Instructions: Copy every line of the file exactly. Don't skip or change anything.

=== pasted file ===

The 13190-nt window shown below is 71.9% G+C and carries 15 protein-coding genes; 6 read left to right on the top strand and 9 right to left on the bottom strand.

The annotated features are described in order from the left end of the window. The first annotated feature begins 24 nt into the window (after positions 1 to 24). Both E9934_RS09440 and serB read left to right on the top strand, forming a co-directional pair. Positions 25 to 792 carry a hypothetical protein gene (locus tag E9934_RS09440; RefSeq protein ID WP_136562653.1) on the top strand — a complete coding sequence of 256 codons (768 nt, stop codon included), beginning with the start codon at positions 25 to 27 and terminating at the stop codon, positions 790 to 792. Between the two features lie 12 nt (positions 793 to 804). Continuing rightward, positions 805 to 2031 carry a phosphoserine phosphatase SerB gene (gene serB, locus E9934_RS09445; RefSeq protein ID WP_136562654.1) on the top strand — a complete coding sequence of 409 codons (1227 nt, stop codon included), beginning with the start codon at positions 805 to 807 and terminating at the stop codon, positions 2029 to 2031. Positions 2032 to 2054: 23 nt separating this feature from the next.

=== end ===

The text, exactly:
The 13190-nt window shown below is 71.9% G+C and carries 15 protein-coding genes; 6 read left to right on the top strand and 9 right to left on the bottom strand.

The annotated features are described in order from the left end of the window. The first annotated feature begins 24 nt into the window (after positions 1 to 24). Both E9934_RS09440 and serB read left to right on the top strand, forming a co-directional pair. Positions 25 to 792 carry a hypothetical protein gene (locus tag E9934_RS09440; RefSeq protein ID WP_136562653.1) on the top strand — a complete coding sequence of 256 codons (768 nt, stop codon included), beginning with the start codon at positions 25 to 27 and terminating at the stop codon, positions 790 to 792. Between the two features lie 12 nt (positions 793 to 804). Continuing rightward, positions 805 to 2031 carry a phosphoserine phosphatase SerB gene (gene serB, locus E9934_RS09445; RefSeq protein ID WP_136562654.1) on the top strand — a complete coding sequence of 409 codons (1227 nt, stop codon included), beginning with the start codon at positions 805 to 807 and terminating at the stop codon, positions 2029 to 2031. Positions 2032 to 2054: 23 nt separating this feature from the next.